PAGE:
Print 124 comment(s) - last by Justin Case.. on Oct 1 at 11:13 PM

New Phenom triple-core processor coming in 2008

AMD today updated its roadmap with another multi-core processor, to slot between its dual and quad-core processors – Phenom triple-core processors. The new Phenom triple-core processors feature three processing cores on a single die and based on AMD’s Barcelona architecture, which launched last week in Opteron form.

The new triple-core processors will feature similar specifications as its upcoming Phenom X2 and X4 brethren. The Socket AM2+ processors feature 512KB of L2 cache for each core and a shared pool of L3 cache. Essentially, the Phenom triple-core processors are quad-core variants with one core disabled. This allows AMD to simply disable one core on quad-core dies for maximum use of a single wafer.

AMD claims to be the only company to offer tri-core processors, which the company claims to bring “true multi-core technology to a broader audience.” AMD has not given the Phenom triple-core processors an official name yet. However, it wouldn’t be too surprising if the tri-core processors followed the current Phenon naming scheme and received the Phenom X3 name.

“With our advanced multi-core architecture, AMD is in a unique position to enable a wider range of premium desktop solutions, providing a smarter choice for customers and end users,” said Greg White, vice president and general manager, Desktop Division, AMD. “As a customer-centric company, AMD is committed to working with our OEMs to deliver compelling value propositions across their multi-core product families with capabilities that address their requirements and aspirations.”

Features unique to AMD’s Barcelona and Stars architectures such as split power planes and dynamic independent core speed adjustments remain supported on triple-core processors. Additionally, AMD Phenom triple-core processors support HyperTransport 3.0 for up to 16GB/second of I/O bandwidth.

AMD claims significant performance gains over dual-core processors with its triple-core processors in benchmarks such as SYSmark 2007 and 3DMark06, where gaming and digital content creation performance is key.

“A continued commitment to elegant design and innovative processor architecture is instrumental to revolutionizing the technology industry,” said Richard Shim, research manager for IDC's Personal Computing program. “The advent of triple-core processors is a valuable market opportunity for customers to deliver end users compelling solutions and further differentiate on the desktop.”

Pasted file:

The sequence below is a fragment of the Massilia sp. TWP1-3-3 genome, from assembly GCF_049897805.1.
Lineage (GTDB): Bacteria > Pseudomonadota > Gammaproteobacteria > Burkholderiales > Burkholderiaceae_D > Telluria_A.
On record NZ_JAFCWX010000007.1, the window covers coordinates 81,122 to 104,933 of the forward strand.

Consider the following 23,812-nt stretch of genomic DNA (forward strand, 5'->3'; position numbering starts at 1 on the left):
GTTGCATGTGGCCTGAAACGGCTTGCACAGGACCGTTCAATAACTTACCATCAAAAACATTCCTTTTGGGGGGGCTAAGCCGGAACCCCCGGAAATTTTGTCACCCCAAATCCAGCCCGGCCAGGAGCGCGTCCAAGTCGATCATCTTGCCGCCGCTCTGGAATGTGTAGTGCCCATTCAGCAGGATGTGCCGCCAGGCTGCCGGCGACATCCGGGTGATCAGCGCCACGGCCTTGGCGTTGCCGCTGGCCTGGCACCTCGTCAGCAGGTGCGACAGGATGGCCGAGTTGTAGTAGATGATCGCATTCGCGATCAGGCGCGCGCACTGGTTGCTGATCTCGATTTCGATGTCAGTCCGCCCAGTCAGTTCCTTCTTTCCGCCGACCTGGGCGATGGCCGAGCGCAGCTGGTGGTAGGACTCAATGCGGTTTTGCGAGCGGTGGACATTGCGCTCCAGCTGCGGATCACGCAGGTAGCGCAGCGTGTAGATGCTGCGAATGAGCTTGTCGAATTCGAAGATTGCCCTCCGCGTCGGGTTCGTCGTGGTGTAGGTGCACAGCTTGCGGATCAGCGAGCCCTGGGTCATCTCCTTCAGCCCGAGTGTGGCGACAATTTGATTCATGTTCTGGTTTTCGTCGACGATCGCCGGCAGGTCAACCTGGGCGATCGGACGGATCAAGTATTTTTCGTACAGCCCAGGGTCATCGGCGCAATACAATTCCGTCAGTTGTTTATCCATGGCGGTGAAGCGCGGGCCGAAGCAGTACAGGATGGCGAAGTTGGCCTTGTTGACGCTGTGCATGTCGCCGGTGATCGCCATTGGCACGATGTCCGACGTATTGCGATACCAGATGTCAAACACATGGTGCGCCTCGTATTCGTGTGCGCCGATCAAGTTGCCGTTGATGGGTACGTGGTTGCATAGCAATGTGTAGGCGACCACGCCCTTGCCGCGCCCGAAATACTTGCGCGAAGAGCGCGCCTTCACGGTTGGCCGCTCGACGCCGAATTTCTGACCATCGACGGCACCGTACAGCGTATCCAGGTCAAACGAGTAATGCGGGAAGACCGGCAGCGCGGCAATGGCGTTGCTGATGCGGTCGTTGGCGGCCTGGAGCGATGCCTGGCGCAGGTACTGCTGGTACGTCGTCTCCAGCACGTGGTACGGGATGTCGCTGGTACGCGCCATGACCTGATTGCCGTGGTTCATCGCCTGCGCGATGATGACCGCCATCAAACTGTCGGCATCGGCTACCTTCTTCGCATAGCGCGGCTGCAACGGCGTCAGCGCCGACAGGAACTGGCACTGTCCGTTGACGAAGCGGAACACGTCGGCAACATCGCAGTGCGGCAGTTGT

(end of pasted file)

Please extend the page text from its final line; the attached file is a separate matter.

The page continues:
Expect AMD to launch its Phenom triple-core processors in Q1 2008. AMD plans to launch its quad-core Phenom X4 next quarter.

Comments     Threshold

This article is over a month old, voting and posting comments is disabled

RE: The INQ was right after all...
By CyborgTMT on 9/19/2007 2:36:19 PM , Rating: 2
First, Fudo (who will believe just about anything, and misunderstands half of what he's told) is not the author of the benchmark ..(blah blah blah).. as a way to dismiss (or avoid addressing) that claim.

1 - I was not attacking the benchmark or the creators. I was attacking the INQ and you for believing that crap.
2 - The creators of the benchmark themselves have stated that they never sent those pictures to Fudo and they see no difference between the two companies in their benchmark.
Second, tons of benchmarks use stock / public domain images that can be found on the web (does the name "Lenna" ring any bells?). Your point was...?

I'll get to that with my answer to your next point.
Third, "screenshot" is not the same as saying "a 3D render". Lots of benchmarks include 2D tests, and there is no fundamental difference between running a pixel shader on a 2D bitmap or on a 3D scene.

My 'point' is THIS ISN'T A 2D RENDERING APP. It's a 3d graphics benchmarks. And there is a very fundamental difference to running on a 2d bitmap and a 3d scene as they use completely different shader calculations.
At this point I'm really tempted to write out exactly how pixel shaders - which isn't a program but a series of instruction sets - work but this off topic conversation has wasted too much space already. Besides if you don't get it by now it's not worth the time.
If, as you claim, you've "had your hands on tons of game code" (more than I can possibly image - whoah! you must be John Carmack's smarter brother), you must know that.

No, but coincidentally the first gaming software I ever worked with was the Quake engine.

By Justin Case on 10/1/2007 11:13:03 PM , Rating: 2
A shader isn't an "instruction set". An "instruction set" is a language. A shader is a sequence of instructions, also known as... a program. Pixel shaders have been around for a long, long time (much longer than you probably think).

If you never worked on a game before the Quake engine was available, then I've probably "had my hands on more game code" than you could possibly imagine.

Oh, and your #2 statement is simply false.

"Let's face it, we're not changing the world. We're building a product that helps people buy more crap - and watch porn." -- Seagate CEO Bill Watkins
Related Articles

Copyright 2016 DailyTech LLC. - RSS Feed | Advertise | About Us | Ethics | FAQ | Terms, Conditions & Privacy Information | Kristopher Kubicki